I've also been spending a lot of time hitting balls at the indoor driving range off of artificial turf into a teflon baggie some 85-yards away. Not the ideal learning environment, I admit, but I have made some significant "discoveries" there this winter as well. For one, if I begin to be even slightly self-conscious as to any discomfort or irregularity in the grip of my right hand on the club, I am almost paralyzed to the point of being unable to get the ball off the ground. Its scary, to say the least, because though I'm no professional I like to think of myself as at least a competent amateur player. And when something so minor and seemingly unimportant as the feeling you're receiving from one of your hands on the club is enough to make the swinging action almost impossible it gives you pause for a moment, at least long enough to realize that this game is actually really hard. To make those naughty thoughts go away I first try and concentrate solely on the grip of my left hand, and if that doesn't work I put down the club and go practice putting some more.

Saturday, February 23, 2008

An Early Morning Blog

It's 4 a.m. and I'm watching taped coverage of the Mayakoba Golf Classic from yesterday's action in Mexico. It sure looks warm and sunny there...Corey Pavin is carving shots under the wind. Nick Price is striking the ball so purely he probably doesn't even know the wind is blowing 25-30 mph. Greg Norman threw up all over himself in the morning round (didn't see it, just heard about it) but all is well with his empire, no doubt. The Golf Channel had tape of his fiancee Chris Evert giving him a kiss as he walked down the 18th fairway. So sweet. This young Australian David Lutterus seems interesting. A little bit flashy and excitable and all dressed in black. I wonder if we'll ever hear from him again. My old favorite Neal Lancaster made a brief appearance on the second page of the leaderboard but he has all-but disappeared again just as quickly. I remember reading something about him in a golf rag where they said he only went into the tour-sponsored fitness trailers to get BenGay for his aching muscles and would be smoking cigarettes all the while. How cool is that? We won't see another like him again, of that I'm sure. I thought Spencer Levin was going to be worth getting excited about but I couldn't tell you where he's playing these days. Young, brash, with an up-turned collar and a mouth full of expletives--worth watching as far as I'm concerned, if only someone was covering the tournaments he's playing in these days. And speaking of Where Are They Nows, where's Ricky Barnes? My wife had a crush on him something fierce, so much so that I almost got her to go watch the local Nationwide Tour stop with me a few years back because he was scheduled to play in the event. Does he still even play the game?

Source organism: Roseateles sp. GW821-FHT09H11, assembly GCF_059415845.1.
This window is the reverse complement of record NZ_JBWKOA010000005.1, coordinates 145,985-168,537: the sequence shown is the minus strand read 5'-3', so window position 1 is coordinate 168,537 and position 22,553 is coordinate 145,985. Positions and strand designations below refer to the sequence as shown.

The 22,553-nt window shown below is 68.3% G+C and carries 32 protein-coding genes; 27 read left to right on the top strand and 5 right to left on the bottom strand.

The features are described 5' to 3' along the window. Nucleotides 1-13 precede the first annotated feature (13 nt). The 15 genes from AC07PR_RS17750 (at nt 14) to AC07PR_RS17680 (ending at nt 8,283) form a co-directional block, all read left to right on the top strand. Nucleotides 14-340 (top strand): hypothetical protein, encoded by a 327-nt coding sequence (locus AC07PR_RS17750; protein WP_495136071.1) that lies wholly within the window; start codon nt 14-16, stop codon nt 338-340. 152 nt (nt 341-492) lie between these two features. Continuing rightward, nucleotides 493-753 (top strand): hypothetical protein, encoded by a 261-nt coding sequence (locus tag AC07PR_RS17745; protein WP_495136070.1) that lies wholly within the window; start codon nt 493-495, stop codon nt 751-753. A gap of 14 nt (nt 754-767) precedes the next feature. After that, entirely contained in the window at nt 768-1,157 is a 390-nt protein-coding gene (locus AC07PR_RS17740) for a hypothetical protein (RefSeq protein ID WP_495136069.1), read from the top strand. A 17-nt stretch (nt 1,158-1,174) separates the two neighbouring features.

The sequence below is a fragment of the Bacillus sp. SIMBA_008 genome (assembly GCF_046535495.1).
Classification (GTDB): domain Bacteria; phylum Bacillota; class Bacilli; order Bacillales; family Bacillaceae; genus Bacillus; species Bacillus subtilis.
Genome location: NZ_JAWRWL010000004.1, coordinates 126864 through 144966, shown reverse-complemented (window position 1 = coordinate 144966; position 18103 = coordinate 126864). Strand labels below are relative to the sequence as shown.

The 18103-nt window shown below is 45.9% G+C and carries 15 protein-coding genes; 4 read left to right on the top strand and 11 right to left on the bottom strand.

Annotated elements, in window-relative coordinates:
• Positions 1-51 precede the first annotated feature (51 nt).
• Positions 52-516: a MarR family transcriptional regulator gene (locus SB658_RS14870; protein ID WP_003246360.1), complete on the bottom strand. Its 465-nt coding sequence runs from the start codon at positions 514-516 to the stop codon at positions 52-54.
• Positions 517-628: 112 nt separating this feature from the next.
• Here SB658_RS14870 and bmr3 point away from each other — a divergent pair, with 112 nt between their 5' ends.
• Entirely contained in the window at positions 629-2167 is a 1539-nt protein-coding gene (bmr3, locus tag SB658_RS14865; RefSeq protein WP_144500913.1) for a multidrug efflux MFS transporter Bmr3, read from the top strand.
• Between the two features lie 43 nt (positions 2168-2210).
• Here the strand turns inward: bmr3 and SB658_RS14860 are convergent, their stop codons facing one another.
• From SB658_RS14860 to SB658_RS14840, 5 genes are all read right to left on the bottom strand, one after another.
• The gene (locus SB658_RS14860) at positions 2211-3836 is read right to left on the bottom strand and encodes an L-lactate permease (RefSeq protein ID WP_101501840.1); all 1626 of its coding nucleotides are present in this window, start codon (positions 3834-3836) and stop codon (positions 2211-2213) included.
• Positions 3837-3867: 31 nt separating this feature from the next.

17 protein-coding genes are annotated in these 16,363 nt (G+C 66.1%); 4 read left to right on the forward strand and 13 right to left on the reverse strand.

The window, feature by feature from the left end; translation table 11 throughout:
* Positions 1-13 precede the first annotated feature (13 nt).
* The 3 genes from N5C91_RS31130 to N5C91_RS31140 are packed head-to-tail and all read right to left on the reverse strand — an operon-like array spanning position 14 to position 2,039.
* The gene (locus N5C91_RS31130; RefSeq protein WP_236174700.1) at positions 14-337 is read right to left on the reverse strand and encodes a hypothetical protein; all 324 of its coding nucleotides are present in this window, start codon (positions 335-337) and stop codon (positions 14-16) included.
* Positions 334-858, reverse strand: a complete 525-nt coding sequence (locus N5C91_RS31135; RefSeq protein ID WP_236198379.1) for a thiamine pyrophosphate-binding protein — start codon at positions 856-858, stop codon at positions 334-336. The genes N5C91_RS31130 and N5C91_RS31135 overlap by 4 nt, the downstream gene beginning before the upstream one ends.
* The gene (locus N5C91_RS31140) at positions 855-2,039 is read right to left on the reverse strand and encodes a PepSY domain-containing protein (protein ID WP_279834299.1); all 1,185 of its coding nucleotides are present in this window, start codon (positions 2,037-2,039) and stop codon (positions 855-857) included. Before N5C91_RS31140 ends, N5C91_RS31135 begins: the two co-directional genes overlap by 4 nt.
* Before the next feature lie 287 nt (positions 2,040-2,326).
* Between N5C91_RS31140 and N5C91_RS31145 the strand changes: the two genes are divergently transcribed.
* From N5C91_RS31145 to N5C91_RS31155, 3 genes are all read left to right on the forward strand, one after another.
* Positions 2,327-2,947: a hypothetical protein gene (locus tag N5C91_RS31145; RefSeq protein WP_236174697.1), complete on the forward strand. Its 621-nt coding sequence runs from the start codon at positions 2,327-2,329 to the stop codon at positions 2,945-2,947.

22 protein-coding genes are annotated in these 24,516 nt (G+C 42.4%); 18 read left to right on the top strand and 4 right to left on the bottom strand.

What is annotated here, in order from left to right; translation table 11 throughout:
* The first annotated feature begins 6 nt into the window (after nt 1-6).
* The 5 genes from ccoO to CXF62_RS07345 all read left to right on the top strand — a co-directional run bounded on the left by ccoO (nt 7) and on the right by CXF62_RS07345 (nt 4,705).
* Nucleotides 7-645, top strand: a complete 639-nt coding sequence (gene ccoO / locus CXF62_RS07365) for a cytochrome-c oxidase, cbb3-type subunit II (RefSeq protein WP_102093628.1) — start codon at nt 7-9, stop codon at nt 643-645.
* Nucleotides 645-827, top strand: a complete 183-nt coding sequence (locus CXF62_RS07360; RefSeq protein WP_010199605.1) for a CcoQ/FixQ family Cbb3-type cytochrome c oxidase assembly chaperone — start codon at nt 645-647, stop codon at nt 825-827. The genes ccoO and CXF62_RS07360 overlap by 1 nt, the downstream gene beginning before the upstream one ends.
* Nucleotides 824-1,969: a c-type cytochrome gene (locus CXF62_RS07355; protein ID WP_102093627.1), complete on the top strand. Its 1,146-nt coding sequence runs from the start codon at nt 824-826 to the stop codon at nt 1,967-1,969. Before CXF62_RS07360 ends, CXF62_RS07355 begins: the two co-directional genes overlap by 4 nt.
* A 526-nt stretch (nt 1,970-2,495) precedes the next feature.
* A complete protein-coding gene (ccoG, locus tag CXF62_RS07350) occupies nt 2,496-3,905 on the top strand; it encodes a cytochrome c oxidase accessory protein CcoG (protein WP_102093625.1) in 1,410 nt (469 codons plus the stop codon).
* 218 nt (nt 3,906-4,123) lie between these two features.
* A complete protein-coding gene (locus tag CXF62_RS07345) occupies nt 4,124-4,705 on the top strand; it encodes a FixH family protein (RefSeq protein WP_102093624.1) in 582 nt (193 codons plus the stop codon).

Tuesday, February 19, 2008

Fast Greens

I hate fast greens. I don't play on them enough to be comfortable putting on them and what's even worse, I've found even my short game becomes very tentative when I'm confronted with such surfaces. The delicate chips and pitches around the greens become that much harder when you're afraid your ball is going to take off and run forever when it does finally hit the green. Give me 8-9 on the stimpmeter and I'm a happy golfer. Anything more and I'm nearly paralyzed with the fear of an embarassing 12-foot comebacker for par.

Monday, February 18, 2008

Playing Under Pressure

"When you're right on the cut number and you're hitting the ball all over the place and you've got to make par on the last hole to make the cut, now you're choking your guts out. All you're trying to do is hit the ball in the fairway instead of trying to make a good swing. Suddenly you got rubber coming out from between your fingers. I have hit the ugliest dog putt when I was simply trying to two-putt and make the cut. It looked like I threw the ball down there and then threw up on it to make it stop."
--PGA Tour journeyman Brad Bryant describing the pressure some of the less-heralded players face every week on tour

Sunday, February 17, 2008

Ben Curtis

This guy has got to be the least-interesting interview on Tour. I've yet to see him say anything that wasn't 100% cliche and he always delivers it in a complete monotone, I'd-rather-be-anywhere-but-here voice that drives me nuts. I get the feeling he'd be about as much fun to sit down and have a beer with as someone who doesn't drink. And not that there's anything wrong with that, I'm just saying...The guy wins the British Open in almost surreal fashion and then all-of-a-suddenly everyone wants to talk to him. I can see him running out of things to say after a couple of months of being bombarded by the press, especially after spending so many years being completed ignored by them. But now he's almost five years (or is it six?) removed from his career-changing victory and he's still got nothing to say. I give him credit for turning out to be a better golfer than most people projected, and god bless him for flying the NFL colors in every city he plays in, but I can only cut the guy so much slack. Act like you care or have an interesting (maybe even non-golf related...gasp!) thought in your head, please? It's important to golf nuts like myself to feel like the players I admire so much for their skill at this wonderful game also have something to offer to society as a whole. Otherwise watching golf on TV just feels like idol worshipping and I'm pretty sure that's not good for my soul.

Saturday, February 16, 2008

Casey Martin